A new generation of student debtors has seized the public stage. While the demands of the Occupy Wall Street movement are many, college lending reform is near the top of every list. Decades of greed, inattention, and failed policy have created a growing class of young men and women with few prospects of landing jobs good enough to bear the weight of their crushing college loans.
Some activists have called for wholesale student-loan forgiveness—a kind of 21st-century jubilee. That's unlikely. But there's something the federal government can do right now to help students caught by our terribly unjust higher-education financing system: End all federal student-loan defaults forever by moving to income-contingent loans.
The concept is simple. Right now, students pay back their loans on a fixed schedule, typically amortized over 10 years. Since people usually make less money early in their careers, their fixed monthly loan bill is hardest to manage in the first years after graduating (or not) from college. People unlucky enough to graduate during horrible recessions are even more likely to have bad jobs or no jobs and struggle paying back their loans. Not coincidentally, the U.S. Department of Education recently announced a sharp rise in loan defaults.
Under an income-contingent loan system, like those in Australia and Britain, students pay a fixed percentage of their income toward their loans. Payments are automatically deducted from their paychecks by the IRS, just like income-tax withholding. Self-employed workers pay in quarterly installments, just as they do with their taxes. If borrowers earn a lot, their payments rise accordingly, and their loans are retired quickly. If their income falls below a certain level—say, the poverty line—they pay nothing. After an extended time period of 20 or 30 years, any remaining debt is forgiven.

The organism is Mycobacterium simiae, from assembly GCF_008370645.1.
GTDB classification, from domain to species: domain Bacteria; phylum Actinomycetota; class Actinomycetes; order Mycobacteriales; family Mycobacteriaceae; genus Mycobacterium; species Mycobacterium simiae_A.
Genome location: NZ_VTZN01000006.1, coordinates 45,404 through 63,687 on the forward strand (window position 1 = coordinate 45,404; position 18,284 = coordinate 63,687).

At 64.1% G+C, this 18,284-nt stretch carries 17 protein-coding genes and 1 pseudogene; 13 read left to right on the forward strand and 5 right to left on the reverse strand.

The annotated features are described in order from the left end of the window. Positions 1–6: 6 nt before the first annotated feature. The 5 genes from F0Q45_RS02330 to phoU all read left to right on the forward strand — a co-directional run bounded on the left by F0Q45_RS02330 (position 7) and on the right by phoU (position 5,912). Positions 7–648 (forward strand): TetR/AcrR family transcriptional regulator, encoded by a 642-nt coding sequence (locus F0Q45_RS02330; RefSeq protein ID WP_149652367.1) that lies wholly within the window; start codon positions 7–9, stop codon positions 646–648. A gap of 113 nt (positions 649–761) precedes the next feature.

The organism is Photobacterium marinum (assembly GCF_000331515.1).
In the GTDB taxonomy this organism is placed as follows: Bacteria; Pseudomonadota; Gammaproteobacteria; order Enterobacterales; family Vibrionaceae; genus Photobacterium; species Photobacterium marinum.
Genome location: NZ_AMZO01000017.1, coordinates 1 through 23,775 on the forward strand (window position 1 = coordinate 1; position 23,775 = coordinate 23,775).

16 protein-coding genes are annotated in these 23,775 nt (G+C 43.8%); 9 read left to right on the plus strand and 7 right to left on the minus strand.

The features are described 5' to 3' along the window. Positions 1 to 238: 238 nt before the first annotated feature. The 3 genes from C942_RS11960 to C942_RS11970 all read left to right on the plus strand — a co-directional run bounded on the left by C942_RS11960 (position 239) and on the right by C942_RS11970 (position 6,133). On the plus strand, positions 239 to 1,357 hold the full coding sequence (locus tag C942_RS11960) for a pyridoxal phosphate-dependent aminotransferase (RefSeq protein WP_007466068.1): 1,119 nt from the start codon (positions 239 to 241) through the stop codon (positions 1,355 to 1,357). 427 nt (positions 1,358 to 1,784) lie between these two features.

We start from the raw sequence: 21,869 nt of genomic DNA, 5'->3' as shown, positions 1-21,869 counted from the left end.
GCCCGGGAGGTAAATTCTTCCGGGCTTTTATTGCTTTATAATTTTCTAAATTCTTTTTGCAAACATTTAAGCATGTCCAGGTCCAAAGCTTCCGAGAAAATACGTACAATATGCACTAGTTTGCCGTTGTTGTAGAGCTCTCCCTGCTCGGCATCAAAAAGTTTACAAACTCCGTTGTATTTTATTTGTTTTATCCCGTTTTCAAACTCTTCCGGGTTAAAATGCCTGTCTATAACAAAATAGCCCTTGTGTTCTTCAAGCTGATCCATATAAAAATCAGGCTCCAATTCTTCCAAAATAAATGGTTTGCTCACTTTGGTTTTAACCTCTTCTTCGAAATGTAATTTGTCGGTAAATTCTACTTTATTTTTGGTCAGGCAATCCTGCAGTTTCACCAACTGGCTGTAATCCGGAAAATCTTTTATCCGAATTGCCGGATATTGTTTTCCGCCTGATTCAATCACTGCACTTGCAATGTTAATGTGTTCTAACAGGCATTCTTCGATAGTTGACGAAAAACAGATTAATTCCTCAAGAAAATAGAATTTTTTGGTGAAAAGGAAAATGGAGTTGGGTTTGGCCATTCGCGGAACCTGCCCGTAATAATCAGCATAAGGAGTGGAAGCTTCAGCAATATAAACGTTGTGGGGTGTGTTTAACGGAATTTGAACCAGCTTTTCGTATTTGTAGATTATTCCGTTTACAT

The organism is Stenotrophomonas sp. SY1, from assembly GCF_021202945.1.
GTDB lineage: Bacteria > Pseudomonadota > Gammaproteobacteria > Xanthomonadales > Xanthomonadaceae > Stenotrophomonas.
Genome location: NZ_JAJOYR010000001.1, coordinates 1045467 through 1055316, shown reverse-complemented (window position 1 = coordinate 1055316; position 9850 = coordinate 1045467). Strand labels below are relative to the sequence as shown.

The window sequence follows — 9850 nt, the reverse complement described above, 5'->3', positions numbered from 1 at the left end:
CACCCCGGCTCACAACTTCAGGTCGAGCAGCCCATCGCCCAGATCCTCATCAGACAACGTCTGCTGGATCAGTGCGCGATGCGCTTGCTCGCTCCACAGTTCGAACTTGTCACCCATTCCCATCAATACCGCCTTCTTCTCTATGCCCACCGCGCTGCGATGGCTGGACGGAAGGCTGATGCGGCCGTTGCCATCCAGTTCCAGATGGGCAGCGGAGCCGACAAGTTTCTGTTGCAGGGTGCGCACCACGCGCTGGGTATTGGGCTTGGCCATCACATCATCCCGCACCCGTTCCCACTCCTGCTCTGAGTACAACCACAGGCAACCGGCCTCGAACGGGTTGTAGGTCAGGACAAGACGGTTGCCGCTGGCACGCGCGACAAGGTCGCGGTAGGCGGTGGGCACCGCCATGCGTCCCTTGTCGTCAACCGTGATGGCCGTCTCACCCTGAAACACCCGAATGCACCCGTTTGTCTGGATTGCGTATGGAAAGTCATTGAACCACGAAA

In other words, nobody ever defaults on a federal student loan again. The whole concept of "default" is expunged from the system. No more collection agencies hounding people with 10 phone calls a night. No more ruined credit and dashed hopes of home-ownership. People who want to enter virtuous but lower-paid professions like social work and teaching won't be deterred by unmanageable debt.
And by calibrating interest and payment rates, the federal government can make the program no more expensive than the current cost of subsidizing loans and writing off unpaid debt. The only losers are the repo men.
The concept has been proven to work—Australia and Britain have used it for years—and both liberals and conservatives have reason to get on board. The Nobel Prize-winning economist Milton Friedman proposed the idea all the way back in 1955.
Indeed, income-contingent loans are such a good idea, one might wonder why they don't exist already. Historically, administrative complications have been a major culprit. Until last year, the federal government managed most student loans by paying private banks to act as lenders and then guaranteeing their losses. The IRS would have had to maintain relationships with scores of different lenders, relying on banks for notification of who owes how much and disbursing money hither and yon. Income-contingent loans would have created a huge bureaucratic headache.